state as to whether the person the survey was intended for was the individual filling out the
survey, and the potentially leading nature of the questions, given the distance present in this
study and the desire on the part of the researcher for the questionnaires to be self-administered, it
was deemed that this method would be the most expedient in getting the data necessary in order
to move forward with this particular course of study.
3.2.2 Secondary Data Collection Methods
The literature review was completed utilizing a host of primary and secondary sources. It
served as a means of assisting in the identification of the areas of research that had already been
covered and those that needed more attention. Information was collected from online reputable
sources, online databases, the school’s online library, and books, with each reviewed on a case
by case basis.
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3.2.2.1 Advantages and Disadvantages of Secondary Data Collection Methods
While this method of data collection allowed for a wealth of information, it was
determined that the majority of information regarding the credit card industry, while interesting,
was not, on the whole, beneficial to the study. Many of the potential sources that came up were
too broad, too generalized, or did not deal with the topic of credit cards outside of the context of
developed nations or from the perspective of a developed nation; as such, much of the
information found was slightly biased, though with a continual refining of keywords and search
terms, it was possible to create a comprehensive literature review.
3.3 Sample Size
The total number of retail customers, consisting of credit card holders, general account
holders, deposit schemes, retail loans, etc. in Dhaka, Mumbai, and Kolkata is identified as (N) =
2,571,430. The number of credit card holders is thus defined as 610,000 based on this
information. Taking the proportion of credit card holders, and based on the anticipated total
number of individuals who meet the overall requisite qualifications to participate in the study,
the sample size has been identified as 148. The below figure serves as a means of indicating the
manner in which such a number was obtained:
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Figure 3.1: Determining Sample Size
3.4 Sample Frame
Individual credit card holders have been identified as the appropriate sampling units; as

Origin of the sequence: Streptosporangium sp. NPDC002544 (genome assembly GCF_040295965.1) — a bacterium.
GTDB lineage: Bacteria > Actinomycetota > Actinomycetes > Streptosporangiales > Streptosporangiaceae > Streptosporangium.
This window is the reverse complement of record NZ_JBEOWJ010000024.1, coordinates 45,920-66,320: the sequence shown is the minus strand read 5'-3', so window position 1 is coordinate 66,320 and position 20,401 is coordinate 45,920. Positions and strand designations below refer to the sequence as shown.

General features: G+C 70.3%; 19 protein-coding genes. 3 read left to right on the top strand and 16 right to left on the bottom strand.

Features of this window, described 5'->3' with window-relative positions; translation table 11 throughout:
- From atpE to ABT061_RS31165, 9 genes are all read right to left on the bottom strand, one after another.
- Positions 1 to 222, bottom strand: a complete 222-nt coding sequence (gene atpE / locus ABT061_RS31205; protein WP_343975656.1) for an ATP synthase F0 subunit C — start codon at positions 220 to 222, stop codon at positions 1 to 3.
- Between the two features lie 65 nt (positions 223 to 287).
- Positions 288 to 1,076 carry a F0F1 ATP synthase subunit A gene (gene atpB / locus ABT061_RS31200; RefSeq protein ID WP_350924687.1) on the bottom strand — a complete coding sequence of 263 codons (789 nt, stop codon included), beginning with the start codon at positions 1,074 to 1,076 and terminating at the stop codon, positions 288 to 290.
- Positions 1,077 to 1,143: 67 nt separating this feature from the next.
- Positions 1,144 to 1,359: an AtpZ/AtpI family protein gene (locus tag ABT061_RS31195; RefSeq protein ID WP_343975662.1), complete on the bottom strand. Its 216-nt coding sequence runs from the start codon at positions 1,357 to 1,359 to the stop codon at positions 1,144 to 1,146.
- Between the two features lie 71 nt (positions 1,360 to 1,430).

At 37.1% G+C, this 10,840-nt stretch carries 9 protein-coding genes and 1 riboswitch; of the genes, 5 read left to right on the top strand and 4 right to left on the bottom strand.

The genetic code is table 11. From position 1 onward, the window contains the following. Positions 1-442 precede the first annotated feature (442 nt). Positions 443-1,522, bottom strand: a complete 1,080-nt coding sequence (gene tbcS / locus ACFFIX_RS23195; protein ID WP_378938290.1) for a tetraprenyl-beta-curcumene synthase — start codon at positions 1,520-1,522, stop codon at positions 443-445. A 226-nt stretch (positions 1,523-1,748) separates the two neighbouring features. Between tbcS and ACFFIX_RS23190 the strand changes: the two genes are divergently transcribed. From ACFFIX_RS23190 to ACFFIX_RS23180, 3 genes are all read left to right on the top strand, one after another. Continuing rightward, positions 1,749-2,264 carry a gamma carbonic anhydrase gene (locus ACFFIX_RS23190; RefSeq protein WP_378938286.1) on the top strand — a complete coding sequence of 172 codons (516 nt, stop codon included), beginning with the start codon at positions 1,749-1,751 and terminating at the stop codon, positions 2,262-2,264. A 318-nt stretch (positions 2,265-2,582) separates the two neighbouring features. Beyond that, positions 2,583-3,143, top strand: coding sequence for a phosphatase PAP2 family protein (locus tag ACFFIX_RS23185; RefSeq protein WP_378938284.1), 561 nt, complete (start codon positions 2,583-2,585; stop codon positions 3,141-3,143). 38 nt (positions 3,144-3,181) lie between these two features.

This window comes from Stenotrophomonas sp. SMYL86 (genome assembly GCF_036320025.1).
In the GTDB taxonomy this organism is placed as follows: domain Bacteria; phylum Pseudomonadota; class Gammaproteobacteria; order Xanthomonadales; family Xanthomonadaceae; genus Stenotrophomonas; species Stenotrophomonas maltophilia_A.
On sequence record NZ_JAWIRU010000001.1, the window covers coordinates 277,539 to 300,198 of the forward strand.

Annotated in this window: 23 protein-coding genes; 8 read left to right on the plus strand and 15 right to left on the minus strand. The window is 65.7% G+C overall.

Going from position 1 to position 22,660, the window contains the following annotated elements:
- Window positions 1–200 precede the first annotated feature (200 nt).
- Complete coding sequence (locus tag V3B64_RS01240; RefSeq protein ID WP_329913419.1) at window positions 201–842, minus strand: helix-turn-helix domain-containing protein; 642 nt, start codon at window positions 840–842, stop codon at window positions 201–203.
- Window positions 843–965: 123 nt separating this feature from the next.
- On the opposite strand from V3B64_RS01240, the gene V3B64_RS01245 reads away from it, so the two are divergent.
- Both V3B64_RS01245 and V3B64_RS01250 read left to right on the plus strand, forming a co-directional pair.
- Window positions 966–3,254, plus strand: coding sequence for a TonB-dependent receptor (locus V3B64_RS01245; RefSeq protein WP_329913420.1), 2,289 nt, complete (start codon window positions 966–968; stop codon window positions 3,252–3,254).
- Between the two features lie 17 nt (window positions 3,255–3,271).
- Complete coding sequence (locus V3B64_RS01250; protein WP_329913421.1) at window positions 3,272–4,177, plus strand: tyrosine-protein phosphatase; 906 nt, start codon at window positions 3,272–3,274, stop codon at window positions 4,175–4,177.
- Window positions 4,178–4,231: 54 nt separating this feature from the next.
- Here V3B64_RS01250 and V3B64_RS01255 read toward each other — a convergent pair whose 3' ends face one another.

such, a list of all the credit card holders is the sample frame. As a result of confidentiality
agreements and the prevailing banking laws of both countries, no bank was willing to, or could
legally share a list of its credit card customers. As a result of this situation, it was not possible for
the researcher to obtain a complete sampling frame, resulting in the need to rely on judgmental
sampling in order to accomplish this study’s completion, making educated guesses regarding
individuals that might be credit card owners and approaching them after making those
deductions.
3.5 Variable Analysis (Schema)
In order to ensure that the collected data was appropriately analysed, it was necessary to
create a specified set of schema. The coordination schema was created first, working off of the
different parameters of credit card ownership (Table 3.1) and credit card usage (Table 3.2). The
schema consisted of the complex and simple variables identified for each location, the values
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that could be used for each of the different variables, and the corresponding questions on the
survey created.
Table 3.1 Coordination Schema: Credit Card Ownership
(Name, 2014)
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Table 3.2 Coordination Schema: Credit Card Usage
(Name, 2014)
3.6 Measurement of Validity
Validity refers to the extent by which an instrument is able to measure what it is intended
to measure (Colorado State University, 2014). Different types of validity measures include face
validity, predictive validity, and construct validity (Colorado State University, 2014). For the
purposes of this study, it was determined that face validity would be the ideal means of judging
whether or not the items selected for use within the research study create a properly
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representative sample of the variable applications for the research. Face validity involves the